I’m sorry I’m not the greatest friend in the world. I could be so much more attentive and involved, make so much more effort. Kind of like I used to, before having kids.
Friendship has changed for me since I settled down and had babies, as it probably has for most mums over the years. Before kids, socialising was all we did – Friday night drinks were standard and we’d have all sorts of other plans together.
When babies came on the scene our friendship changed dramatically. As we became knee-deep in nappies and breastmilk, our catch-ups morphed into playdates over coffee and banana bread rather than over a bottle of red in a trendy bar. We still chatted and connected, but it became about motherhood, blocked milk ducts and sleeping through the night. The days of long deep and meaningful conversations had changed forever, and I think that might be partly my fault.
The thing is, friendships for me have never been the same since starting a family. I blame myself. Life is so full on now that making the extra effort in my friendships just doesn’t get a look in. But there are a few things I want you to know.
I’m sorry I never call
Who has time for phone calls these days anyway? Phone calls and motherhood just don’t mix, and I’m kind of guessing you’re the same. You should hear me go off at the tele-sales people when they call one too many times, usually when I’m right in the thick of everything. I really let them have it. Phone calls are just another interruption in the day, and I’ve got enough of those going on, which is why I would never bother you with one.
We barely see each other
I know it can be months in between our catch-ups and when we do get together we always spend the first 10 minutes apologising for the lack of contact, explaining how crazy life has been. This makes me think it’s as hard for you as it is for me. Once that’s out of the way, we get on with the nitty gritty, and I love that we can still connect, gossip and share our deepest hopes and dreams with each other, just like we used to. The face-to-face events may be few and far between, but I LOVE the way we can just get back into the swing of things as soon as we catch up.
Read more on friendships after kids:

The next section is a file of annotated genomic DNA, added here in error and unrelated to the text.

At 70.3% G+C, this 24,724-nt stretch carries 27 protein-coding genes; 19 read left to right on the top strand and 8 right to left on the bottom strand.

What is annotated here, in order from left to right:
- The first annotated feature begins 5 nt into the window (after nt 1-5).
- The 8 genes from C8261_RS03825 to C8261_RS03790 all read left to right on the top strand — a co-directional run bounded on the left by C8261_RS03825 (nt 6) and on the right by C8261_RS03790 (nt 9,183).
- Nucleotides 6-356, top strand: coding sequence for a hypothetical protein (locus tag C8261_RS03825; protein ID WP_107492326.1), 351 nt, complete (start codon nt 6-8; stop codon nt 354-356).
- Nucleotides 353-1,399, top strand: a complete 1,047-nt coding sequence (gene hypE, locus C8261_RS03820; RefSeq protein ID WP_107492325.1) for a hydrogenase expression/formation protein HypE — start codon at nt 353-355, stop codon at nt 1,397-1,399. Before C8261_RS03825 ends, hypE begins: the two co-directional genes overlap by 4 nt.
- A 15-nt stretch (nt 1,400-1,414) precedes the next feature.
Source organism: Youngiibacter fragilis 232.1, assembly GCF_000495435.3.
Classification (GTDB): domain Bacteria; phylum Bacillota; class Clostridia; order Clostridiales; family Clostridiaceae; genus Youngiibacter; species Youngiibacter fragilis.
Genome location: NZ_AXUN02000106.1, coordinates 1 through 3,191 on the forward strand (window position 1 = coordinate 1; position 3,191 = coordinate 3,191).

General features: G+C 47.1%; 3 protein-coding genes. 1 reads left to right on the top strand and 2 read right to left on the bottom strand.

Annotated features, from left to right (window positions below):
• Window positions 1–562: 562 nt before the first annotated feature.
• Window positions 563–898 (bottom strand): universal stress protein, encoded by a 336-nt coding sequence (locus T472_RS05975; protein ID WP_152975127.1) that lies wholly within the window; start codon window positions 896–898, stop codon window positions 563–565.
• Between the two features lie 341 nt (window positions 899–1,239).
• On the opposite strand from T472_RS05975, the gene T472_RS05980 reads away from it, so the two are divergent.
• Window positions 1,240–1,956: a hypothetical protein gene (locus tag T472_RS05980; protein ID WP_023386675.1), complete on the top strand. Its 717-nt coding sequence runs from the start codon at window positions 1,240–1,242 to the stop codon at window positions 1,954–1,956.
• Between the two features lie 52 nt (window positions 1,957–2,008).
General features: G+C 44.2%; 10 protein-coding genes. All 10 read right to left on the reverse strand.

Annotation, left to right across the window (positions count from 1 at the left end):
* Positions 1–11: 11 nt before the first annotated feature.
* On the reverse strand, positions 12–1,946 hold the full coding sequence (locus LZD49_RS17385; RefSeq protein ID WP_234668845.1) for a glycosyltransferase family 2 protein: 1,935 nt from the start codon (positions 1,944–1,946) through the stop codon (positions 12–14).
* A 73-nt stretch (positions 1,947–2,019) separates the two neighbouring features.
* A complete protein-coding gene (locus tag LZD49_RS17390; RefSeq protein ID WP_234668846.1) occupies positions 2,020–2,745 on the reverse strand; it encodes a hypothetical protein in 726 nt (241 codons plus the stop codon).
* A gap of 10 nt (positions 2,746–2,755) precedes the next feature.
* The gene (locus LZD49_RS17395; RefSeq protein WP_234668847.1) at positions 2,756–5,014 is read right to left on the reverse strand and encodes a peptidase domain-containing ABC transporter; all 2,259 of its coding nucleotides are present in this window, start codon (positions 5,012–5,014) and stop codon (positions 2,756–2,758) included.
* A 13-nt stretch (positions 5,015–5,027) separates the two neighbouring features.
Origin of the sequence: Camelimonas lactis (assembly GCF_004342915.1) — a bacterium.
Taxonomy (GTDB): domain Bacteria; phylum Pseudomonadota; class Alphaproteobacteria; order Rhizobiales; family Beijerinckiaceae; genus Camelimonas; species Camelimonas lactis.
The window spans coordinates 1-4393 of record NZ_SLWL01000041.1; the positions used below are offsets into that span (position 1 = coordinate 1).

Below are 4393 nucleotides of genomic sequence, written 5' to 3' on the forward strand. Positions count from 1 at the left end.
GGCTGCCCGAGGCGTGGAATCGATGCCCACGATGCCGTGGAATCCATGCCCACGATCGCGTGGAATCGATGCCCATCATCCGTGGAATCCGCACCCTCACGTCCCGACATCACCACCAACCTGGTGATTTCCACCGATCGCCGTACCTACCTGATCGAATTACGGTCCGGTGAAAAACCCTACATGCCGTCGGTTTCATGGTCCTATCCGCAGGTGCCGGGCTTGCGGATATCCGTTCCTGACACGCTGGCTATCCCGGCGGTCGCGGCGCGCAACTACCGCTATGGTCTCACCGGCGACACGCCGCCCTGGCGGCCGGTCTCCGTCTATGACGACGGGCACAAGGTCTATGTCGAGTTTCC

- An open love letter to my mother’s group: “You’ve kept me sane all these years”
- When this anxious mum reached out, a “village” were there to change her life
- The 6 types of friends you make when you become a mum
I’m not always focussed on our conversation
Okay, I’ll level with you, and this is especially true if we’re in the school yard or on a playdate. Whenever we’re talking, my mind is always half attending to some other task in my head, whether it’s an internal shopping list or what I’m doing for dinner that night. Other times, I’m so busy scanning for my twins in the playground while we talk that I’m only half listening to you and when it’s my turn to talk, I can barely string a normal sentence together. Geez I hope you don’t notice that, but if you do, I’m sorry.
It can take me a week to respond to your text
Let me just say that when you text me, I jump to that phone ping. I am seriously excited that someone in the outside world has not only thought of me but has made a point of contacting me. And if that’s you, thank you! Trust me, I read your text within minutes of your sending it. Replying though? That’s a whole other process that can take days to complete. Constructing a response in my weary head and getting the time to text it back, without a hundred typos and via several interruptions from the kids means there’s about a seven day turnaround time.
I couldn’t do this without you
Look, I know I’m a bit rubbish in the friendship department and I know that if I really tried, I could stay in contact better and be more proactive in organising catch-ups with you. I should text you more often and tag you on Facebook now and then, to let you know I’m thinking of you. Because that’s the thing, right? I may not be the greatest friend around, but you have to know I’m thinking of you all the time. Not only that, but I need you, lady. Without your unwavering friendship and our three-monthly catch-ups I’d be hopelessly lost.
Our friendship might have changed over the years but I need your friendship now more than ever. Especially in this parenting world where I feel like I’m going insane half the time. You help remind me that I’m doing a great job and that I’m still the same person deep down. I always walk away from you feeling grounded and energised, ready to head back into the trenches for another few weeks.
Please don’t give up on me. And when are you free next?